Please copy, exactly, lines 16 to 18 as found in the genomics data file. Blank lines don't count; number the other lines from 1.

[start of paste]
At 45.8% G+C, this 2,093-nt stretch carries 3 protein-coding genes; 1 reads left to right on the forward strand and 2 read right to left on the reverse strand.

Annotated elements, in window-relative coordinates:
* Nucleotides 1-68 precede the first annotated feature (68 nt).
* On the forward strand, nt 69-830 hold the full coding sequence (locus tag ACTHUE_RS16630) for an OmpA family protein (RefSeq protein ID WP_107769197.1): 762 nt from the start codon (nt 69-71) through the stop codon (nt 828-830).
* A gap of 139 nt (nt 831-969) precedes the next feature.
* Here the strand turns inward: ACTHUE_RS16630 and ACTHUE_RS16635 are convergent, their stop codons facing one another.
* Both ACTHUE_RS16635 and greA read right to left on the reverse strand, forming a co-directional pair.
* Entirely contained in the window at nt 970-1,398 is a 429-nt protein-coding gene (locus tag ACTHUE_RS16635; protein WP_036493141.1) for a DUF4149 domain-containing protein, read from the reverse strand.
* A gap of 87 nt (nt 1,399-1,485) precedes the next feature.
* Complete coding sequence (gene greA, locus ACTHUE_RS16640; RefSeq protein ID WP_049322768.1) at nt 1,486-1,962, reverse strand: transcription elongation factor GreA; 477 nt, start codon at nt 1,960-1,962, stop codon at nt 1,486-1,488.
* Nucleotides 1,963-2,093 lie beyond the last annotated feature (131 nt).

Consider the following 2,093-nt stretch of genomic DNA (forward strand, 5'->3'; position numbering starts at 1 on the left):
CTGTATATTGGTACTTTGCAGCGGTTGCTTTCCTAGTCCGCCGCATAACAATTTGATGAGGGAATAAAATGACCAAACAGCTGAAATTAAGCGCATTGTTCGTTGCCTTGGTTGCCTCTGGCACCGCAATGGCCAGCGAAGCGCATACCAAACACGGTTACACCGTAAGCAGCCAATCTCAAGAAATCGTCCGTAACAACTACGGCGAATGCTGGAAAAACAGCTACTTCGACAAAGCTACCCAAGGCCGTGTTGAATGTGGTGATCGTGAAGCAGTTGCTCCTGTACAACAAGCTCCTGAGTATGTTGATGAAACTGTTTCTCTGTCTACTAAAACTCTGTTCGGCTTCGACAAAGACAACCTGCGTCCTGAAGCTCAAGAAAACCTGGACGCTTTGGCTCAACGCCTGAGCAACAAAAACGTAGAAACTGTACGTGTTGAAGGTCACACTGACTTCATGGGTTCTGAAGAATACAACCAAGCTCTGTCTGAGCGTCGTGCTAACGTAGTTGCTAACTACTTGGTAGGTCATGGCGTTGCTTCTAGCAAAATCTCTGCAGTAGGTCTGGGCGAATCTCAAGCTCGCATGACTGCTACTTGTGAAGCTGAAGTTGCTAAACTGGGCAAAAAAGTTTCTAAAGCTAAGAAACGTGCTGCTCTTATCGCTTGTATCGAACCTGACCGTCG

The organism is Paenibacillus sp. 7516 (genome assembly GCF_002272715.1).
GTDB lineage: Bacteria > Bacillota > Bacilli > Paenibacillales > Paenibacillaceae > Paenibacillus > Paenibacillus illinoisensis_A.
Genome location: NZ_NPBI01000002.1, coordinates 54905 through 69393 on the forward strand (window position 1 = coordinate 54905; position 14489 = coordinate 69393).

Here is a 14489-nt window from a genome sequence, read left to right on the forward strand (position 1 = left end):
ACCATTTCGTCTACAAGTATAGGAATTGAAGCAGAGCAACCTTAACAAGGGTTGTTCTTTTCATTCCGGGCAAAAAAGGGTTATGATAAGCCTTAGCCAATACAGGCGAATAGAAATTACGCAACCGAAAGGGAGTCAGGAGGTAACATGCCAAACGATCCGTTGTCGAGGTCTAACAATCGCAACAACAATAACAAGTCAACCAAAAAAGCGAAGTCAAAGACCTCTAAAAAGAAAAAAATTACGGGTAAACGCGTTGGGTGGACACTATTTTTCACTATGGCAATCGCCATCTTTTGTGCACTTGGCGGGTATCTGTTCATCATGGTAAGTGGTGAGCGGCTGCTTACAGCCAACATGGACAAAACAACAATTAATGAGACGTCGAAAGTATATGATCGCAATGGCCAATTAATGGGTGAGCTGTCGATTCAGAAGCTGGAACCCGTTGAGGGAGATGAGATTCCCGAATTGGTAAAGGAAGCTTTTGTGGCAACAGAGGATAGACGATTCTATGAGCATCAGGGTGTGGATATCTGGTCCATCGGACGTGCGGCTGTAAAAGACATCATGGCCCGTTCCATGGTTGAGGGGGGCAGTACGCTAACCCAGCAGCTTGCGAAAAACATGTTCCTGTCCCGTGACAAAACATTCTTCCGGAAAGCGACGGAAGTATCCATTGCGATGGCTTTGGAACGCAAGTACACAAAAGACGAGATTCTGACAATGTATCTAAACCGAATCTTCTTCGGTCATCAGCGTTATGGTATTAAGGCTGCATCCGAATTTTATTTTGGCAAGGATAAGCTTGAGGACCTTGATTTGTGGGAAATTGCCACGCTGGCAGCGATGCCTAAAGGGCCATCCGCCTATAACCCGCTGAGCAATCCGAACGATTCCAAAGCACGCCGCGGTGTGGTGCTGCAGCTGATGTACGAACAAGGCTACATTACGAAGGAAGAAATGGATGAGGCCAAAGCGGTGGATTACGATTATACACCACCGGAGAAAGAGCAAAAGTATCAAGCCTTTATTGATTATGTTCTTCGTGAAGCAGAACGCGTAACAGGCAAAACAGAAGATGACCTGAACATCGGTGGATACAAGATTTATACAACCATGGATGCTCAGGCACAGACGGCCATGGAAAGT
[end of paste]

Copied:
Genome location: NZ_NPBI01000002.1, coordinates 54905 through 69393 on the forward strand (window position 1 = coordinate 54905; position 14489 = coordinate 69393).

Here is a 14489-nt window from a genome sequence, read left to right on the forward strand (position 1 = left end):
ACCATTTCGTCTACAAGTATAGGAATTGAAGCAGAGCAACCTTAACAAGGGTTGTTCTTTTCATTCCGGGCAAAAAAGGGTTATGATAAGCCTTAGCCAATACAGGCGAATAGAAATTACGCAACCGAAAGGGAGTCAGGAGGTAACATGCCAAACGATCCGTTGTCGAGGTCTAACAATCGCAACAACAATAACAAGTCAACCAAAAAAGCGAAGTCAAAGACCTCTAAAAAGAAAAAAATTACGGGTAAACGCGTTGGGTGGACACTATTTTTCACTATGGCAATCGCCATCTTTTGTGCACTTGGCGGGTATCTGTTCATCATGGTAAGTGGTGAGCGGCTGCTTACAGCCAACATGGACAAAACAACAATTAATGAGACGTCGAAAGTATATGATCGCAATGGCCAATTAATGGGTGAGCTGTCGATTCAGAAGCTGGAACCCGTTGAGGGAGATGAGATTCCCGAATTGGTAAAGGAAGCTTTTGTGGCAACAGAGGATAGACGATTCTATGAGCATCAGGGTGTGGATATCTGGTCCATCGGACGTGCGGCTGTAAAAGACATCATGGCCCGTTCCATGGTTGAGGGGGGCAGTACGCTAACCCAGCAGCTTGCGAAAAACATGTTCCTGTCCCGTGACAAAACATTCTTCCGGAAAGCGACGGAAGTATCCATTGCGATGGCTTTGGAACGCAAGTACACAAAAGACGAGATTCTGACAATGTATCTAAACCGAATCTTCTTCGGTCATCAGCGTTATGGTATTAAGGCTGCATCCGAATTTTATTTTGGCAAGGATAAGCTTGAGGACCTTGATTTGTGGGAAATTGCCACGCTGGCAGCGATGCCTAAAGGGCCATCCGCCTATAACCCGCTGAGCAATCCGAACGATTCCAAAGCACGCCGCGGTGTGGTGCTGCAGCTGATGTACGAACAAGGCTACATTACGAAGGAAGAAATGGATGAGGCCAAAGCGGTGGATTACGATTATACACCACCGGAGAAAGAGCAAAAGTATCAAGCCTTTATTGATTATGTTCTTCGTGAAGCAGAACGCGTAACAGGCAAAACAGAAGATGACCTGAACATCGGTGGATACAAGATTTATACAACCATGGATGCTCAGGCACAGACGGCCATGGAAAGT